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Osteoporosis

Rheumatologists & Rheumatology located in Glendale and Milwaukee, WI

Osteoporosis

Osteoporosis services offered in Glendale and Milwaukee, WI

Osteoporosis develops in 18% of women and 4% of men over 50. Unfortunately, most of them will suffer a fracture before discovering they have the disease. The physicians at the Rheumatic Disease Center in Milwaukee, Glendale, and Mount Pleasant, Wisconsin, offer on-site bone densitometry, a quick, easy, and painless test to measure bone density and identify your risk for osteoporosis. Call the nearest office today or use the online booking feature to request an appointment, learn how to prevent osteoporosis, or get treatment.

Osteoporosis Q&A

What causes osteoporosis?

Osteoporosis develops when your bones become weak and brittle. Your body typically maintains strong bones by removing old, damaged bone and replacing it with new bone. But as you get older, you lose bone faster than your body can replace it, causing osteoporosis.

What symptoms develop if I have osteoporosis?

Osteoporosis doesn’t cause symptoms. You won’t know you have the condition until a bone breaks.

When you have osteoporosis, the bones become so weak they break with minimal force. A prolonged or vigorous cough or falling can fracture a bone.

Osteoporosis often causes a fractured hip or wrist and is the leading cause of spinal compression fractures. When you suffer a compression fracture, vertebrae can collapse because they’re too weak to support the normal stress placed on your spine.

Spinal compression fractures usually affect your middle and upper back (thoracic spine), causing symptoms like:

  • Sudden back pain
  • Limited spinal movement
  • Pain that gets worse when walking
  • Rounded back or stooped posture

Compression fractures in several vertebrae can shorten your spine, making you lose height.

Am I at risk of osteoporosis?

Your risk for osteoporosis rises when you:

  • Don’t do weight-bearing exercise
  • Have a deficiency of calcium and vitamin D
  • Use corticosteroids for an extended period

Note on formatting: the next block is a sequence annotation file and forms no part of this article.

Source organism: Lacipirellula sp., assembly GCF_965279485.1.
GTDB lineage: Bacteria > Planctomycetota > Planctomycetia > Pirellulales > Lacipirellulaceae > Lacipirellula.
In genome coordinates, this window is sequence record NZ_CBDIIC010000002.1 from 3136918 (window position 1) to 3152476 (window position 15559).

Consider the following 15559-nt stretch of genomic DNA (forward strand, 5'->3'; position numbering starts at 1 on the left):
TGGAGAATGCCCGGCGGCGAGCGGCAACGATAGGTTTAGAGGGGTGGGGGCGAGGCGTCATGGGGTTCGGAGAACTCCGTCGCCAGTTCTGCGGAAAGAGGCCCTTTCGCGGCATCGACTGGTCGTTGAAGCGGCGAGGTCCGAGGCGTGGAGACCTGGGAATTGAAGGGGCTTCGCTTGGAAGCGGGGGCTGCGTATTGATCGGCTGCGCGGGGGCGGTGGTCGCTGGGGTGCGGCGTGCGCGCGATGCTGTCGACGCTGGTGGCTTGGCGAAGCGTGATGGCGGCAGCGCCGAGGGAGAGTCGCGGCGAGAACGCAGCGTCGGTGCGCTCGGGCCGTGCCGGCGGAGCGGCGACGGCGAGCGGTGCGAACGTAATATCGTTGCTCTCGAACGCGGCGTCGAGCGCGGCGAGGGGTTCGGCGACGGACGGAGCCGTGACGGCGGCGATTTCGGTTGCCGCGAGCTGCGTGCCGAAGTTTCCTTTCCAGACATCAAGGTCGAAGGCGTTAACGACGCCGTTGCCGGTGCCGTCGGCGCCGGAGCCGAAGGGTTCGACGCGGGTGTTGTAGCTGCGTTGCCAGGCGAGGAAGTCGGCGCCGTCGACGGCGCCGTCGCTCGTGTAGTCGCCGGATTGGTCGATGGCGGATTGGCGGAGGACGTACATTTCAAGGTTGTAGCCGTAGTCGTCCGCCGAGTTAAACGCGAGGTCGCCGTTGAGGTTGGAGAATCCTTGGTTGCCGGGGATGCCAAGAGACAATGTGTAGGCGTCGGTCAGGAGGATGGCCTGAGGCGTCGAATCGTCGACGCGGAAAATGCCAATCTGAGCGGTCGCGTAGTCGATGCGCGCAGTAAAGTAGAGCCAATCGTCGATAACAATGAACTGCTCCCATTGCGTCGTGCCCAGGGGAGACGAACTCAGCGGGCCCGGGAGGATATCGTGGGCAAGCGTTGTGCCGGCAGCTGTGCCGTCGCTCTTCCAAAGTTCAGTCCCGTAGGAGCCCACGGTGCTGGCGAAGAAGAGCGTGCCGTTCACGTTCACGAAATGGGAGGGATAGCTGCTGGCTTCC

• Have entered the postmenopausal stage of life

Osteoporosis usually develops gradually, but menopause-caused osteoporosis is an exception. In the first few years after menopause, the lack of estrogen triggers rapid bone loss.

When do I need osteoporosis screening?

The National Osteoporosis Foundation recommends bone density screening for:

  • Postmenopausal women of any age
  • Men 50-69 at risk of fractures
  • Women 65 and older (regardless of risk factors)
  • Men 70 and older (regardless of risk factors)
  • Adults who suffer a fracture after 50
  • Adults taking corticosteroids for three months or longer

The Rheumatic Disease Center offers on-site bone densitometry, a test using specialized X-rays to accurately measure the density of your bones. Densitometry diagnoses existing osteoporosis and also determines if you’re at risk of developing it.

How is osteoporosis treated?

The standard treatments for osteoporosis include medications called bisphosphonates and lifestyle changes. Bisphosphonates slow down bone loss, while lifestyle changes focus on your diet, strength training, and weight-bearing exercises. Postmenopausal women should, if possible, go on estrogen replacement therapy to avoid osteoporosis.

Call the Rheumatic Disease Center today or use the online booking feature to request osteoporosis screening or treatment.

Clinic Services
Rheumatic Disease Center offers diagnostic and treatment services on-site to ensure a comprehensive and complete experience for our patients.
Clinic Consultation
Clinic Consultation

Lab Testing
Lab Testing

X-Ray Imaging
X-Ray Imaging

Bone Densitometry
Bone Densitometry

Ultrasound
Ultrasound

Infusion Therapy Center
Infusion Therapy Center